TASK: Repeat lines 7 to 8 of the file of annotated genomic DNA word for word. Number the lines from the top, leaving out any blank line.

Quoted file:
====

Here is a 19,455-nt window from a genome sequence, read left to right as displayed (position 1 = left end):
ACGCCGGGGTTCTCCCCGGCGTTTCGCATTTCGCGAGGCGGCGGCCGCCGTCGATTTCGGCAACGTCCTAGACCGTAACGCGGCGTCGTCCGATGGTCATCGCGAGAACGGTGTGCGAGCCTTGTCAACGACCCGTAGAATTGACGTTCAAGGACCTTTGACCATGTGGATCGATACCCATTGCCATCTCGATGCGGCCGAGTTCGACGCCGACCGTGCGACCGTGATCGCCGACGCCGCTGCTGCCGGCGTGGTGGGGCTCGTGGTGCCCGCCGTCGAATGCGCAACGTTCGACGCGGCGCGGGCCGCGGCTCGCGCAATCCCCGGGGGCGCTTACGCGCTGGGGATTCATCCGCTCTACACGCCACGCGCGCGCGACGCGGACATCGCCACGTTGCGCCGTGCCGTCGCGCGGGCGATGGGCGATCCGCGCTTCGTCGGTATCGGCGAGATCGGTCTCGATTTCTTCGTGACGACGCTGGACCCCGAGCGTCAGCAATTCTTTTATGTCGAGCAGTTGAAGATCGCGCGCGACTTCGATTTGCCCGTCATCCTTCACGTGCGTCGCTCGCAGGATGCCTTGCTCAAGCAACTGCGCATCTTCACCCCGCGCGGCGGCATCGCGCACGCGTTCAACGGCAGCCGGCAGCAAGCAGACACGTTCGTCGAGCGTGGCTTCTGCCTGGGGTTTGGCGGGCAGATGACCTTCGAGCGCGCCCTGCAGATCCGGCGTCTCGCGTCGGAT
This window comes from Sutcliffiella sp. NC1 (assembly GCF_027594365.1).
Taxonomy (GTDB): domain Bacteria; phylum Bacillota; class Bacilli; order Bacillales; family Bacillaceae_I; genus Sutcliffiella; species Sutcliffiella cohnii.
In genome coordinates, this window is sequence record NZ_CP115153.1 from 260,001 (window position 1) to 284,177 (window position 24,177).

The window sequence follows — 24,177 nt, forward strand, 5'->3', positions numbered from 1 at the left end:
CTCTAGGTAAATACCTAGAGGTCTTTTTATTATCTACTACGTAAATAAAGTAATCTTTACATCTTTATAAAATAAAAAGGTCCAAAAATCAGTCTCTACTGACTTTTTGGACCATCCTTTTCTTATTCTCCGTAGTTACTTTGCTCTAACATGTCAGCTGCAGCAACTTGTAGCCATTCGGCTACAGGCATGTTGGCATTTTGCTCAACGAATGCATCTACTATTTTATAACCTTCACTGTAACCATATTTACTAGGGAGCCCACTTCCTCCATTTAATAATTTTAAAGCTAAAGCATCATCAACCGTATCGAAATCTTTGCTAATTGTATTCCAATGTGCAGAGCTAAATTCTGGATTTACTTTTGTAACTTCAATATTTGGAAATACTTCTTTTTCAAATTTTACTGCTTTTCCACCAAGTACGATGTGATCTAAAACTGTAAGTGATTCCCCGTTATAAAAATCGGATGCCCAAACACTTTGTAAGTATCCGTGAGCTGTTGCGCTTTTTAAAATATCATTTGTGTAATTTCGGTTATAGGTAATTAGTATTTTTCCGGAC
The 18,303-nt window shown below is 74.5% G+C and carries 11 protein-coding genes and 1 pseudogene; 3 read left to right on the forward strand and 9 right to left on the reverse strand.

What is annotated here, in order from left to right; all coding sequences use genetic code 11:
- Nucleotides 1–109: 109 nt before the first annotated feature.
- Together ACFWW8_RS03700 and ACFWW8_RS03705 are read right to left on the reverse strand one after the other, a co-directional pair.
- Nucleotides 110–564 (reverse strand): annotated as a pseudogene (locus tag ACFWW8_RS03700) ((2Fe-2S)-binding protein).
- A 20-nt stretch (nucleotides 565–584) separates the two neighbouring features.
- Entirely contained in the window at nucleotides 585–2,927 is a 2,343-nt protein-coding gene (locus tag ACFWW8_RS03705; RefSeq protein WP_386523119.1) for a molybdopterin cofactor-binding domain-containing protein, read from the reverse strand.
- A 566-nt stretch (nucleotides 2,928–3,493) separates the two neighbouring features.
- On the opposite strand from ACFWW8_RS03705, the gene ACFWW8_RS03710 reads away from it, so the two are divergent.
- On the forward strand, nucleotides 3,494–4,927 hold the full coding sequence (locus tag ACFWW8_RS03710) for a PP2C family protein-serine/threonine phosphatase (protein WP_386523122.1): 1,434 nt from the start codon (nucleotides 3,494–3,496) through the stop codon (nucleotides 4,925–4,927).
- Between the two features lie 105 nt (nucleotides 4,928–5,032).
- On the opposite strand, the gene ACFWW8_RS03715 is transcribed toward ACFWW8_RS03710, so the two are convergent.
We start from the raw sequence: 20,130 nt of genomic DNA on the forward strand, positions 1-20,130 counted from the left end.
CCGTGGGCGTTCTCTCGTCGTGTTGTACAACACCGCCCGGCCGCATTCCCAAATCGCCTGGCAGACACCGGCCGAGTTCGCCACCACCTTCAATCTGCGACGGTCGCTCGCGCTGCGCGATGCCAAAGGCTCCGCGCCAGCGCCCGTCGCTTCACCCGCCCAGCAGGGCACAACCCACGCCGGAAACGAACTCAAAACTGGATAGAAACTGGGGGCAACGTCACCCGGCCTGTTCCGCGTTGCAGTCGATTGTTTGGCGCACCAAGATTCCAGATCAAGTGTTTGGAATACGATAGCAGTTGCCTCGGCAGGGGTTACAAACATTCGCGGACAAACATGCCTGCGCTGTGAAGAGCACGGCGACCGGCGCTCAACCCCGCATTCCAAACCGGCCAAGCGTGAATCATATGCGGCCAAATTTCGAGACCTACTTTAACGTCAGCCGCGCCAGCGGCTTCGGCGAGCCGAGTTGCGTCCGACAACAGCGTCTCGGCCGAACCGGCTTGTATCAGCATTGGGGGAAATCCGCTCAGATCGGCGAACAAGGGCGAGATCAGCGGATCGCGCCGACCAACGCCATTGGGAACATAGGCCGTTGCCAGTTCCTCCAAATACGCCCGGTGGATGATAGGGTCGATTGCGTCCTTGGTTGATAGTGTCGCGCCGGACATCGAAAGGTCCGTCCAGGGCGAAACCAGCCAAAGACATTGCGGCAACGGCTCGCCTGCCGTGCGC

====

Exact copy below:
CTCTAGGTAAATACCTAGAGGTCTTTTTATTATCTACTACGTAAATAAAGTAATCTTTACATCTTTATAAAATAAAAAGGTCCAAAAATCAGTCTCTACTGACTTTTTGGACCATCCTTTTCTTATTCTCCGTAGTTACTTTGCTCTAACATGTCAGCTGCAGCAACTTGTAGCCATTCGGCTACAGGCATGTTGGCATTTTGCTCAACGAATGCATCTACTATTTTATAACCTTCACTGTAACCATATTTACTAGGGAGCCCACTTCCTCCATTTAATAATTTTAAAGCTAAAGCATCATCAACCGTATCGAAATCTTTGCTAATTGTATTCCAATGTGCAGAGCTAAATTCTGGATTTACTTTTGTAACTTCAATATTTGGAAATACTTCTTTTTCAAATTTTACTGCTTTTCCACCAAGTACGATGTGATCTAAAACTGTAAGTGATTCCCCGTTATAAAAATCGGATGCCCAAACACTTTGTAAGTATCCGTGAGCTGTTGCGCTTTTTAAAATATCATTTGTGTAATTTCGGTTATAGGTAATTAGTATTTTTCCGGAC
The 18,303-nt window shown below is 74.5% G+C and carries 11 protein-coding genes and 1 pseudogene; 3 read left to right on the forward strand and 9 right to left on the reverse strand.